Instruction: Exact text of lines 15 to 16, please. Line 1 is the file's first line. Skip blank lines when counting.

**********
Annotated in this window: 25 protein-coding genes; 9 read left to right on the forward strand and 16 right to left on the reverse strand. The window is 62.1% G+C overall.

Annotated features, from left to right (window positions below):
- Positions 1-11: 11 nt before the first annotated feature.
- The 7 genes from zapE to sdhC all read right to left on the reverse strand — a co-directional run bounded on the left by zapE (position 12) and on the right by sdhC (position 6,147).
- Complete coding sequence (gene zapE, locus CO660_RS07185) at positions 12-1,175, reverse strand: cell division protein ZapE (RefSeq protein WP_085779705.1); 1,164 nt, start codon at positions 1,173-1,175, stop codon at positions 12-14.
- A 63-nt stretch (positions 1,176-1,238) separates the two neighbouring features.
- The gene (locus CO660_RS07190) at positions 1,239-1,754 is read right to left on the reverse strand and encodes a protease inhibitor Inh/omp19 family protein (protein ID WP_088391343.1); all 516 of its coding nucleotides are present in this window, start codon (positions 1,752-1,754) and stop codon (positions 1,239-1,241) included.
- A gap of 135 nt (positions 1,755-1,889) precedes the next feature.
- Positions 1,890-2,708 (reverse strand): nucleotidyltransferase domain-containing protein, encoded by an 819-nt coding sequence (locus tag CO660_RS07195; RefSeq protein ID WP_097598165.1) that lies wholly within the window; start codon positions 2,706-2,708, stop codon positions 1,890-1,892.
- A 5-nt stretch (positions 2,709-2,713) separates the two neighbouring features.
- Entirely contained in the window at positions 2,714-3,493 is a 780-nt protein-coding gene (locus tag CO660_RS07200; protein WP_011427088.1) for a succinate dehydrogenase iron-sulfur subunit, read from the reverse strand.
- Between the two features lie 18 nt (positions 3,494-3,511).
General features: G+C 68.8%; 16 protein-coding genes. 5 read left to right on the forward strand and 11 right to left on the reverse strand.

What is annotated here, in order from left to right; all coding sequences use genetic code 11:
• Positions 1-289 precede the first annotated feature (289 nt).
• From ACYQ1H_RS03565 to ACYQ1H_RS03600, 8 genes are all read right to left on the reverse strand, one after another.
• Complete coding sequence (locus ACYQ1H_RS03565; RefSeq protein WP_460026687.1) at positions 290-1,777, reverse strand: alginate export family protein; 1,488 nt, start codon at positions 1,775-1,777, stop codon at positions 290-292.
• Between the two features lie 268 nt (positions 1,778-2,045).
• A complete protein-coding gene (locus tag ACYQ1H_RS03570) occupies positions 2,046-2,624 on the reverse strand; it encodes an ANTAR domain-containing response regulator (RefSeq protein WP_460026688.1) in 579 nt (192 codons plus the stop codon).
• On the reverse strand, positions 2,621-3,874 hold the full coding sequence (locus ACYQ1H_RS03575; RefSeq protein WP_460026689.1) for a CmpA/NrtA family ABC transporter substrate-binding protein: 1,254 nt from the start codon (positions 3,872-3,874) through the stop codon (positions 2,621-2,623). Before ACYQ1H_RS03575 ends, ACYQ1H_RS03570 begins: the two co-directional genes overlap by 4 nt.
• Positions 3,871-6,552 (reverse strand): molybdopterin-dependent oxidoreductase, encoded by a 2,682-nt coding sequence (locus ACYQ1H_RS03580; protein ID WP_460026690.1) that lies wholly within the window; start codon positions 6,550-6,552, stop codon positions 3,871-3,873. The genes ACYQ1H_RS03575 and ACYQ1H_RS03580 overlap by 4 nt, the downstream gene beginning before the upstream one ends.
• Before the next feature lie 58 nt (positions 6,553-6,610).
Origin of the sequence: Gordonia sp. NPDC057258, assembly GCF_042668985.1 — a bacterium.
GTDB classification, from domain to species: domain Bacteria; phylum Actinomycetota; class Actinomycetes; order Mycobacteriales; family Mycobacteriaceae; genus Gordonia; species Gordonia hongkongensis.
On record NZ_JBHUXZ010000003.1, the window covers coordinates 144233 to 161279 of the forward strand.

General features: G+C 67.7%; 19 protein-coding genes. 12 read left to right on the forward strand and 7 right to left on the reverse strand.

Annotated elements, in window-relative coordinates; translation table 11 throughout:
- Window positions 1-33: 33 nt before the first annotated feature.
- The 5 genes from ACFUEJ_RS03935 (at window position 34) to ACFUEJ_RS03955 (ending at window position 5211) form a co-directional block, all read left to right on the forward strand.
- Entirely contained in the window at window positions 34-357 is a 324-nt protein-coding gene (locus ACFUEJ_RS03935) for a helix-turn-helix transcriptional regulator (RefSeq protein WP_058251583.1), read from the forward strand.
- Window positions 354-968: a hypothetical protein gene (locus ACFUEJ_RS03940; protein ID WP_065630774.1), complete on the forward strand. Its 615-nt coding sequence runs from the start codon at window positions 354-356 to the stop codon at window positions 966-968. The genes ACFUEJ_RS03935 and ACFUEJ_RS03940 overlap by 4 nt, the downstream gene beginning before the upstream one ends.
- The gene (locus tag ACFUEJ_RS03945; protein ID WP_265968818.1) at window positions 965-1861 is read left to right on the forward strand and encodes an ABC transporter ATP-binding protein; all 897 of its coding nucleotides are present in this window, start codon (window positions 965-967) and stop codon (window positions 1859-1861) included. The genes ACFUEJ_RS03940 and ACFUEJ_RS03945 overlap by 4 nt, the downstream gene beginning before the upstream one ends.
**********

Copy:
• Positions 1-289 precede the first annotated feature (289 nt).
• From ACYQ1H_RS03565 to ACYQ1H_RS03600, 8 genes are all read right to left on the reverse strand, one after another.